Normally, one of the last things you’d want to find when you check in to your hotel is bees. But they’re showing up at hotels in record numbers these days, as on-site apiaries have become the latest trend at upscale properties across the globe.
Why? Well, credit the buzzy craze to the growing urban agricultural movement, along with environmental efforts to help save the dwindling bee population.
But it’s not just the bees that are benefiting from their swanky new accommodations. Hotel guests are reaping the rewards as well, as the honey they produce is showing up in everything from beers at the bar to lip balms in the gift shop.
Check out five noteworthy hotels with their own hives.
1. Waldorf Astoria, New York, New York
This landmark property in Midtown Manhattan has served as a home away from home to luminaries like Dwight Eisenhower and the Dalai Lama since 1893. Today it’s the permanent home of 350,000-plus bees, who reside in a six-hive sanctuary 20 stories above Park Avenue. You’ll find their sweet nectar in cocktails like the Wax Poetic (consisting of honey syrup, lemon, and Bison Grass Vodka) at the Peacock Alley bar, and in menu items like the sous vide honey fried chicken at the Bull and Bear Prime Steakhouse. It also makes an appearance in spa treatments like the Milk Haute Honey mani/pedi and the Abeille Royal Expert facial, the latter of which utilizes pure royal bee jelly — from the queen bee! — and offers spagoers a pre-treatment honey tasting. Guests staying in the Towers of the Waldorf Astoria (the private hotel within a hotel occupying the top floors of the property) can even partake in an exclusive beekeeping experience. Priced at $1,800, the outing includes an hour-long exploration of the hives with one of the culinary team members, a three-course lunch of honey-infused dishes, and a pampering honey-based treatment at the Guerlain Spa.
2. Carmel Valley Ranch, Carmel, California
At this lush 500-acre retreat on the central California coast, interested guests can play beekeeper for a day. The experience, lead by bee ninja John Russo, is offered several times a week and includes a refreshing lavender and honey lemonade at check-in, a taste of Carmel Valley Ranch honey direct from the hive, and a travel-size lavender beeswax lip balm as a souvenir of your adventure. But the real treat is getting to don a bee suit and follow Russo through the property’s extensive lavender fields and into the hives to perform duties like harvesting honey, inspecting the bees’ health, and feeding new colonies. Things really get buzzing at Carmel Valley Ranch in September, during National Honey Month, when the resort presents a bumper crop of exciting honey-themed activities and dining experiences.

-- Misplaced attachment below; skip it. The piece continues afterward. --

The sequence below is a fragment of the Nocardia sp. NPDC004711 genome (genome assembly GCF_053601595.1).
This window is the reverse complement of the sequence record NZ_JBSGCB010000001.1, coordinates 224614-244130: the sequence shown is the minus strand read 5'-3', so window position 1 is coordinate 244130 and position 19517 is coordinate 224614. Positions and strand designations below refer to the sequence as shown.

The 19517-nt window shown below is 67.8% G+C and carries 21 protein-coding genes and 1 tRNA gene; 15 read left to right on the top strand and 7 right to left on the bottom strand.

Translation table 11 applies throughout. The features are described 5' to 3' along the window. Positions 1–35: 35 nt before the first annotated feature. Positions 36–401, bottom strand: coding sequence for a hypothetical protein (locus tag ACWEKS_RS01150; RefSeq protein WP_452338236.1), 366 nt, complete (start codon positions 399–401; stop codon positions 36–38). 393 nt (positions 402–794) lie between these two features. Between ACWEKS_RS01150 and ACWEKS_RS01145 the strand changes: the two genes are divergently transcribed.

3. Fairmont Royal York, Toronto, Canada
This downtown Toronto Fairmont property claims to be the first hotel in the world with a rooftop apiary, an idea said to have come about after then executive chef David Garcelon heard about the hives housed atop the Palais Garnier opera house in Paris. Fairmont Hotels & Resorts has since become one of the leaders of the movement, installing beehives at more than 20 of its properties around the world. The Royal York’s 350,000 “employbees” produce as much as 800 pounds of honey each year, which is used in its restaurants as an ingredient in everything from soups to salad dressings. An ideal place to sample the bees’ handiwork it is at the lavish afternoon tea served at the Library Bar each weekend.
4. The Brown Palace Hotel and Spa, Denver, Colorado
After pollinating the blossoms of nearby linden trees, the approximately 350,000 winged residents of this luxury property in downtown Denver check in to their tenth-floor rooftop accommodations, which have clever names like the Buzzidential Sweet and Mile Hive City. There, they produce the honey, or “liquid gold” as Brown Palace managing director Marcel Pitton calls it, that is sold by the jar in the hotel’s gift shop. The nectar is also utilized in the in-room line of amenities, in several of the treatments at the expansive spa, and even in the barrel-aged Breckenridge bourbon available at the Ship Tavern bar.
5. Hyatt Regency, Atlanta, Georgia
When Atlanta’s iconic revolving restaurant Polaris reopened atop the Hyatt Regency in June of 2014 after a ten-year absence, it was committed to using locally sourced ingredients, including tomatoes, peppers, beans, herbs, and other produce from the hotel’s rooftop garden, along with honey from its on-site apiary. Home to a colony of 60,000-plus bees, which were rescued from a truck accident, the hives are visible from the restaurant as it makes its 45-minute loop, as is a colorful bee mural commissioned by the Hyatt Regency and painted by a group of design students from nearby Georgia State University.
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